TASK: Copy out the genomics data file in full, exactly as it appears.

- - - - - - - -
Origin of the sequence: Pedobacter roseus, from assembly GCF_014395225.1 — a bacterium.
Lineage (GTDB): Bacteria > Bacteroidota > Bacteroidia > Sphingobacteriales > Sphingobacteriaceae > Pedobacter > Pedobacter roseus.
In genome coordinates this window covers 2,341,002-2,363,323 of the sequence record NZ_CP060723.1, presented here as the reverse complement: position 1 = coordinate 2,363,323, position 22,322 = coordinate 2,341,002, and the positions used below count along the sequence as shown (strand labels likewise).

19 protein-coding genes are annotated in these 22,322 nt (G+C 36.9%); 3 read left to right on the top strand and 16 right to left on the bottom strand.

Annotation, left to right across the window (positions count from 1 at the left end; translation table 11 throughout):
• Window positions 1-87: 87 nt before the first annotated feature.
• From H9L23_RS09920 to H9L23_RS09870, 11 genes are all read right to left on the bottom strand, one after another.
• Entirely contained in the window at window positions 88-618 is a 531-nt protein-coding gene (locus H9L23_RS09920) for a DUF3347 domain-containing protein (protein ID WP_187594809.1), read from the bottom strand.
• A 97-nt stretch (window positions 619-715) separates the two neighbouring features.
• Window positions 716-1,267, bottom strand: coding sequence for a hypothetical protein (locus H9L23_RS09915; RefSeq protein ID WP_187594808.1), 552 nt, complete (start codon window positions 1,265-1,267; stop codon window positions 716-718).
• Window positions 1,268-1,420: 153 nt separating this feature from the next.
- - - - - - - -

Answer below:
Origin of the sequence: Pedobacter roseus, from assembly GCF_014395225.1 — a bacterium.
Lineage (GTDB): Bacteria > Bacteroidota > Bacteroidia > Sphingobacteriales > Sphingobacteriaceae > Pedobacter > Pedobacter roseus.
In genome coordinates this window covers 2,341,002-2,363,323 of the sequence record NZ_CP060723.1, presented here as the reverse complement: position 1 = coordinate 2,363,323, position 22,322 = coordinate 2,341,002, and the positions used below count along the sequence as shown (strand labels likewise).

19 protein-coding genes are annotated in these 22,322 nt (G+C 36.9%); 3 read left to right on the top strand and 16 right to left on the bottom strand.

Annotation, left to right across the window (positions count from 1 at the left end; translation table 11 throughout):
• Window positions 1-87: 87 nt before the first annotated feature.
• From H9L23_RS09920 to H9L23_RS09870, 11 genes are all read right to left on the bottom strand, one after another.
• Entirely contained in the window at window positions 88-618 is a 531-nt protein-coding gene (locus H9L23_RS09920) for a DUF3347 domain-containing protein (protein ID WP_187594809.1), read from the bottom strand.
• A 97-nt stretch (window positions 619-715) separates the two neighbouring features.
• Window positions 716-1,267, bottom strand: coding sequence for a hypothetical protein (locus H9L23_RS09915; RefSeq protein ID WP_187594808.1), 552 nt, complete (start codon window positions 1,265-1,267; stop codon window positions 716-718).
• Window positions 1,268-1,420: 153 nt separating this feature from the next.